2nd BETA

Designing virtual environments for motor rehabilitation: towards a framework for the integration of best-practice information

Virtual reality (VR) systems have been shown to be effective for the treatment of patients with motor impairments; however, the exact characteristics that lead to improvements are not well understood. There are numerous separate components that together constitute a virtual environment, such as avatars, game objects, the virtual world, or sound effects. And it is this level of detail that needs to be considered during the design and development of therapeutic VR applications. In order to be able to gain from best-practice during the design process, the available design options need to be analyzed in a framework. We propose to separate the mainly visual feedback provided by VR systems and identify three distinct feedback types that are important for motor rehabilitation (see [1,2]). Within this general framework we want to organize with your help a systematic overview of best-practice that may give advice to developers of VR rehabilitation systems and that may aid the analysis and description of available systems in future studies. more info here

Support us building an overview of best-practice that may aid the design, development and analysis of future VR rehabilitation systems. Send us your best-practice considerations!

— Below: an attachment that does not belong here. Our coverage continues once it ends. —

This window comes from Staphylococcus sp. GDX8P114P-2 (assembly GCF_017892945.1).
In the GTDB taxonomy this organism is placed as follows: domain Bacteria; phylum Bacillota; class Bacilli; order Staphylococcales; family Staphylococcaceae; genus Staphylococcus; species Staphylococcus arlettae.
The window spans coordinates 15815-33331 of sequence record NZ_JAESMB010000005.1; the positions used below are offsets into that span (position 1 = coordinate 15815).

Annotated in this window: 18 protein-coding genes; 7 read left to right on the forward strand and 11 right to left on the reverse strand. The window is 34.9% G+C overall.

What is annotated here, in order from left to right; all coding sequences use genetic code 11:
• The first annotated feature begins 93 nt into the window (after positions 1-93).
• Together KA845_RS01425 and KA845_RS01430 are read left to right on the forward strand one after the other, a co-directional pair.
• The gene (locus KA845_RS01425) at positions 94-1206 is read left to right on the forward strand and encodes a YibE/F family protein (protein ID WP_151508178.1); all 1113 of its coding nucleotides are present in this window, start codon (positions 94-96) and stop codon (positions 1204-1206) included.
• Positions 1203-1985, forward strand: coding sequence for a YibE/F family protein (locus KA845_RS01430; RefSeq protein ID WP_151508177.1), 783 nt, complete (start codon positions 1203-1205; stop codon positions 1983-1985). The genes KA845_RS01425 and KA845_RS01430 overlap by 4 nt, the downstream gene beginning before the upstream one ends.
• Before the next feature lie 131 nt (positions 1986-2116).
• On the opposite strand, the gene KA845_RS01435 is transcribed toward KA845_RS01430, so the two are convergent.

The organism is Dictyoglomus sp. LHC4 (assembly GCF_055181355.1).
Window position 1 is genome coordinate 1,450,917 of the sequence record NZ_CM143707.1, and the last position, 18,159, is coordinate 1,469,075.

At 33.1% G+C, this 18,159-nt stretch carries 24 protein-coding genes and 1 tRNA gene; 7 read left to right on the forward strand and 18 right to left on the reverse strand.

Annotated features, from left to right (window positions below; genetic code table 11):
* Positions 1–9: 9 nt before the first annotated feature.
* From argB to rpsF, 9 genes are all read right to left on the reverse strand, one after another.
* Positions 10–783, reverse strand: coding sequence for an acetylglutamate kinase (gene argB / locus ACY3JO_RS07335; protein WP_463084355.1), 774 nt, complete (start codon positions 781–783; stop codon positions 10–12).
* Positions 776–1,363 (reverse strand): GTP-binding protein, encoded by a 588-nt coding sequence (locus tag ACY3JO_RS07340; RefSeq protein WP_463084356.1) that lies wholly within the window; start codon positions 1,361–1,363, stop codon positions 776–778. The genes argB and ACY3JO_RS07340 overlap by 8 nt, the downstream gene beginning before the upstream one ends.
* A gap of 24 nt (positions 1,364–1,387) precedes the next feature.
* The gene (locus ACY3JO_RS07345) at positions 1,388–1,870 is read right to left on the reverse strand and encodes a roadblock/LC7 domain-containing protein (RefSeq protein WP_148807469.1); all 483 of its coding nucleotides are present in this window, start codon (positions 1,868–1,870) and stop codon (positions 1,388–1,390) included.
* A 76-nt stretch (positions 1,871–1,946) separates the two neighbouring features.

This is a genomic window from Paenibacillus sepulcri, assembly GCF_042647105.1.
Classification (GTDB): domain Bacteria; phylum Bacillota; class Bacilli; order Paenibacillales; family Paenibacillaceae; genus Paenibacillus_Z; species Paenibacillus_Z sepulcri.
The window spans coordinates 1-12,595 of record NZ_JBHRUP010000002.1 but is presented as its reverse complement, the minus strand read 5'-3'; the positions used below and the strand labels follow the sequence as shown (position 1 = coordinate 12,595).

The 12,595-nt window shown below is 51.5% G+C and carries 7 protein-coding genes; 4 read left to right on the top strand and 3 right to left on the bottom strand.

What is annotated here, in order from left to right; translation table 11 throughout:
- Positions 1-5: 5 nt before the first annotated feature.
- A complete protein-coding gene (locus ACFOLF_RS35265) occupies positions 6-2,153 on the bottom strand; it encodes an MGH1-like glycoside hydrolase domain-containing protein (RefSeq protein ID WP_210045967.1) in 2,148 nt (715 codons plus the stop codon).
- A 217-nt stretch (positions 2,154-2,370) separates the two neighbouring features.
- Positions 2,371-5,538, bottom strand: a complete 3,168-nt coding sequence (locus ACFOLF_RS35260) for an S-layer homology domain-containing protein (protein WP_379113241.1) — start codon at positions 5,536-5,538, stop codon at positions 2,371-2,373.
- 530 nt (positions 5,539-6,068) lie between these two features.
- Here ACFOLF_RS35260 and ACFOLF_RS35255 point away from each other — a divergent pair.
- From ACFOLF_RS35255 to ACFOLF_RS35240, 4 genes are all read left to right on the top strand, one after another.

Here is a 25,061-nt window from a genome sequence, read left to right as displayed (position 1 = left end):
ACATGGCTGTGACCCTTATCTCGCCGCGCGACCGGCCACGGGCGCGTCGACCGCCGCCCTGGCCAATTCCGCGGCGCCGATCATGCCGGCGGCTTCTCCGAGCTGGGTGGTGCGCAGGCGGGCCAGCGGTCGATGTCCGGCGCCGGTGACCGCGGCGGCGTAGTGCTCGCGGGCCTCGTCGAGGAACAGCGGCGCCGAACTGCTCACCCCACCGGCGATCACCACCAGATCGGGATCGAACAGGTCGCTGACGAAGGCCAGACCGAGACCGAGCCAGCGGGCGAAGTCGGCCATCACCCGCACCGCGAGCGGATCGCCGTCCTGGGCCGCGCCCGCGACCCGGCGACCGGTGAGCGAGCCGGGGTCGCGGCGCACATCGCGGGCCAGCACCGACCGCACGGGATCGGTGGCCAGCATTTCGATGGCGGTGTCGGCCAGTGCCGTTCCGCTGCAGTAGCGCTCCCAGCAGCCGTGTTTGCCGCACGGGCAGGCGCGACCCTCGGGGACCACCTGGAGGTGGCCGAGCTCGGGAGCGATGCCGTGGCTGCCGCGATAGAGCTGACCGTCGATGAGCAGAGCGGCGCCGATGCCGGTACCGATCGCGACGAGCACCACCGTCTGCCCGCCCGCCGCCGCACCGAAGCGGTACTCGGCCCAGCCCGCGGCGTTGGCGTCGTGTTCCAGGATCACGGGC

Movement representation

The patients' movements are represented in VR, such that motor actions are captured and transferred to e.g. a graphical object that is synchronously animated. To orient themselves in the virtual world and to manipulate objects, patients have to identify with the movement representation.

Instructions and Performance

The patients have to accomplish tasks and gain information (e.g. KP/KR) about their performance. The task as well as the points or level will be displayed in some way in order to add meaning to the patients exercises and inform them about their progress.

Context information

Background objects and animations give the VR system the impression of a real (while not necessarily realistic!) environment that is not just a technical artefact for therapeutic purposes. Atmospheric sensory stimuli in the form of sounds can add to the vividness of the experience. In telereha and multi-user settings other persons' avatars will be represented.

ID Considerations for MR
ID Considerations for IP
ID Considerations for CI

[1] Schüler, T., Ferreira dos Santos, L., & Hoermann, S. (2015). Designing virtual environments for motor rehabilitation: towards a framework for the integration of best-practice information. Presented at the International Conference on Virtual Rehabilitation ICVR, Valencia. Awarded: Best Poster - Honourable Mention
[2] Schüler, T., Ferreira dos Santos, L., & Hoermann, S. (2014). Harnessing the experience of presence for virtual motor rehabilitation: towards a guideline for the development of virtual reality environments. Presented at the International Conference on Disability, Virtual Reality and Associated Technologies ICDVRAT, Gothenburg.